“Back in 1983, when Vijayalakshmi Ravindranath saw a section of a brain under a microscope for the first time she fell in love with it. It was not the ugly brown lump that she had seen in photographs. It was a sophisticated, seamless organ— an intricate web of connections,” reads the beginning of the chapter, A Drug to Reverse Memory Loss. It sheds light on neuroscientist Vijaylakshmi Ravindranath’s fascination with the brain and her research into brain disorders. Today she heads the Centre for Brain Research at the Indian Institute of Science (IISc), where she continues her research on the ageing brain, including dementia.
Many such stories form a part of author Shweta Taneja’s new flip book, They Found What?/They Made What? about discoveries and inventions by Indian scientists. Meant for children and adults alike, this book published by Hachette India features names such as Subhasis Chaudhuri, director, Indian Institute of Technology Bombay, Mitali Mukerji, chief scientist at the CSIR Institute of Genomics and Integrative Biology, wildlife ecologist Divya Mudappa, physicist C.V. Raman, and more.
The idea is to demystify science for the layperson, and get insights into where scientists get their genius ideas from. “We tend to take everything science very seriously,” says Taneja about opting for the flip book format. “From the ideation stage itself, I wanted to create a creative book on Indian scientists that brings out the fun, the wacky and the innovative elements of science.” She wanted to take a deep dive into science, but in a way that was entertaining, imbued with humour and a dash of irreverence. “Which is why when I saw there were two books in the singular creature that I had created, I asked my editor if we could turn this into a flip book. Once the logistics of this sudden idea were figured out, we knew we were onto something special,” she adds.
The book is an effort to capture the element of creativity in science—the fact that you need to have imagination, talent, and a certain flair to dream up new inventions. The author tries to capture this feeling, that moment when a scientist has created something new, even if it is in his or her head.
They Found What?/They Made What? is populated with stories of some incredible innovators, particularly women scientists. Taneja particularly loved Ravindranath’s enthusiasm, and how her voice sparkled when she recalled the first time she looked at a brain cell through a microscope. “And ecologist Divya Mudappa’s determination to work in reforestation for two decades has been really inspiring,” elaborates Taneja. “There are many other women who I have been lucky to get stories of.”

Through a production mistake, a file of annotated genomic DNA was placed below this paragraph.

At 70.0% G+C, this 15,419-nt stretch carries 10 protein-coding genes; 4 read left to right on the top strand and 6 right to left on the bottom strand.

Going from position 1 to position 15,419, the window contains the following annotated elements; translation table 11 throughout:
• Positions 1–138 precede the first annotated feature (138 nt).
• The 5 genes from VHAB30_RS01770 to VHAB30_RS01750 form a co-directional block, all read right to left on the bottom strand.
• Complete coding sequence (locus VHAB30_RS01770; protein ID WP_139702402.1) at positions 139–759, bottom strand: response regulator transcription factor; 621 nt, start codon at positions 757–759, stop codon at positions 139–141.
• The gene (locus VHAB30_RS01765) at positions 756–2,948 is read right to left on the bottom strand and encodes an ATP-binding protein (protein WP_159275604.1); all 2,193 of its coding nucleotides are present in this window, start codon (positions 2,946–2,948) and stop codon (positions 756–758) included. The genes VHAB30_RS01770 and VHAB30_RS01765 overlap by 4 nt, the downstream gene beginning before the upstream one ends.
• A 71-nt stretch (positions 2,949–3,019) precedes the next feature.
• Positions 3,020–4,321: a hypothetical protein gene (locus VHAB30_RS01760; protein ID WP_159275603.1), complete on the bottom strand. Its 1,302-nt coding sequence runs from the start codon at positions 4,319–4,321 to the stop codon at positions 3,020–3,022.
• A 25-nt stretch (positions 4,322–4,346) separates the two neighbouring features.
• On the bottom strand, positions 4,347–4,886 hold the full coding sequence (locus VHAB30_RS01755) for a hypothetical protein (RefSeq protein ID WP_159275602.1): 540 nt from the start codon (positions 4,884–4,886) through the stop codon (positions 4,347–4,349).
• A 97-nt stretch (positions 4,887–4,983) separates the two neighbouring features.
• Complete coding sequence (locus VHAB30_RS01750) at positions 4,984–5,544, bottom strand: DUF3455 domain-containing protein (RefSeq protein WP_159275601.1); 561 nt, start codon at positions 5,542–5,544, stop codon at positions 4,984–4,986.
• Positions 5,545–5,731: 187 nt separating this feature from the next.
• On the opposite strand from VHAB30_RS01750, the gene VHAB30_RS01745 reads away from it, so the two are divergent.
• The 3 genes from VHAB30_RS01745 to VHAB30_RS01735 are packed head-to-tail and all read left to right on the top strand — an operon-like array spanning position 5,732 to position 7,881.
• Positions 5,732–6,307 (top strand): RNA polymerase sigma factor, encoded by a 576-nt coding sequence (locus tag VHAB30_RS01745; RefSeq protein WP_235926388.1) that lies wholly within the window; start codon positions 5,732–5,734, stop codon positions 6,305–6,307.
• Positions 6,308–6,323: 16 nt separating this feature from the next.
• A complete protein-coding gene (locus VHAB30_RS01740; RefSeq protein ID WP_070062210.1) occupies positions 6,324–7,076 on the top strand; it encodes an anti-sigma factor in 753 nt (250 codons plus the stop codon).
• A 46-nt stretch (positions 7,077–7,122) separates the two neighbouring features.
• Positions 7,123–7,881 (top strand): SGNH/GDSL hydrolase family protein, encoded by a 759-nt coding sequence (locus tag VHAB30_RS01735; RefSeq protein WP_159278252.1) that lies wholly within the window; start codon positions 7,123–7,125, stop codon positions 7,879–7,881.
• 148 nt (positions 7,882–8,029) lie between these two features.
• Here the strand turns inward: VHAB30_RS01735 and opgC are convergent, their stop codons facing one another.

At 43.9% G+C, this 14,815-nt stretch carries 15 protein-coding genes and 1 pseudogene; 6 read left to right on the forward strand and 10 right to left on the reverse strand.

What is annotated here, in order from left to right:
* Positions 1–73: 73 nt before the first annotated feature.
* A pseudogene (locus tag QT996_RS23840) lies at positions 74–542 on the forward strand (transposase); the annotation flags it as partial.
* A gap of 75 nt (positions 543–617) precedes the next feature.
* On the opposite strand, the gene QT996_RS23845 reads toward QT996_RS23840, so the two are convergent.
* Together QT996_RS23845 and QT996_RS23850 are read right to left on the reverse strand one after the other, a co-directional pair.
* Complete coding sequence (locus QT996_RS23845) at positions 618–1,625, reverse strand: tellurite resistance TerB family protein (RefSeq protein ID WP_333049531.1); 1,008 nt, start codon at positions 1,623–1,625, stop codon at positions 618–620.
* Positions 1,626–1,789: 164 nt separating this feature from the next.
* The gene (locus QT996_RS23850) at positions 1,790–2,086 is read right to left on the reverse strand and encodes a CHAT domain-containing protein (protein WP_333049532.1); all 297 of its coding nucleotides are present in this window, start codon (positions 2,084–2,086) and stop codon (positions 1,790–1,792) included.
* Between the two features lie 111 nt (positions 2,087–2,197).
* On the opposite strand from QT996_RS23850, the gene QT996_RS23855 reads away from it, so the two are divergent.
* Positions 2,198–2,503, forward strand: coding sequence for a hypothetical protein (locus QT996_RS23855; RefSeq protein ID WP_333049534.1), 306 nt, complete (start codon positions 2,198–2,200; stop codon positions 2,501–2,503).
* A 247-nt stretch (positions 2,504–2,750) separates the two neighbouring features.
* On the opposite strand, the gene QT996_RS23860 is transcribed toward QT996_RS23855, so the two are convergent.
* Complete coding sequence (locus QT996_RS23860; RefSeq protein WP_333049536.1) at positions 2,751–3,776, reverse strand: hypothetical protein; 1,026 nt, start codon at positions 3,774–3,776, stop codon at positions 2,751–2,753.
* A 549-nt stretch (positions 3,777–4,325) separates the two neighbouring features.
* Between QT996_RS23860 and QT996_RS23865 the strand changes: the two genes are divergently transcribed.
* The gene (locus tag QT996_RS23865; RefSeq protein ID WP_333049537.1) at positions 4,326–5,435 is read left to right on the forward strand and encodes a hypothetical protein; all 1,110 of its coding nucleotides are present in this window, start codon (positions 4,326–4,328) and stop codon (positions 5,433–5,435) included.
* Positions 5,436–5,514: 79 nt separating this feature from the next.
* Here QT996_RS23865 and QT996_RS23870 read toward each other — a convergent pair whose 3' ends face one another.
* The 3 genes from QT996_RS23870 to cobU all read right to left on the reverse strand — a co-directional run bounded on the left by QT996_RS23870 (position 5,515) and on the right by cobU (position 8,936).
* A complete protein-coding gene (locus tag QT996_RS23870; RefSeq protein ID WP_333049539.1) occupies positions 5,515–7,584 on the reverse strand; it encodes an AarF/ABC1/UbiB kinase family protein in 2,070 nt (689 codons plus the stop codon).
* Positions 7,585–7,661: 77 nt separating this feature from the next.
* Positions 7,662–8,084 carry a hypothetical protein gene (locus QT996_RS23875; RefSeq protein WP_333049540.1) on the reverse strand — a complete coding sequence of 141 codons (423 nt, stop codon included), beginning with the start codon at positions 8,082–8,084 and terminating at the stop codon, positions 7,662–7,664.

Take, for instance, Archana Sharma, who moved to CERN as one of the first Indian scientists with a one-year-old baby on her arm. Today she is a global expert in GEM detectors, leading 300 scientists across 16 countries. “Or Manjula Reddy, who has been studying the bacteria E. coli for decades. Physicist Rama Govindarajan, who studies monsoon clouds through equations. Or Kamala Sohonie’s sheer stubbornness in becoming a scientist. She stood outside C.V. Raman’s office for a week, urging him to let women researchers in,” she adds.
Taneja’s research for the book was intense, and her training as a journalist helped her with this. For each story, the primary sources were the scientists themselves. She spent hours speaking to them, trying to understand their lives, how they worked and what their research meant to their peer group and to the society. “Then I read papers written by them. It helped that I am not from the technical scientific field myself. I had to break down concepts and ideas, understand them and then write it for the kids,” she explains.
Every story in They Found What?/They Made What? features quizzes and trivia, engaging the kids at every level. “Let me tell you, it’s hard when no one other than the scientist and their peers understand what they’re doing,” says Taneja. She shares the example of Manindra Agrawal, a computer science professor at the Indian Institute of Technology, Kharagpur. After speaking to him, she was flummoxed as to how to make his theorem accessible to kids. “I relied on my instincts. I talked about his mind as a haveli with old rooms, where different parts of an equation lived,” she adds.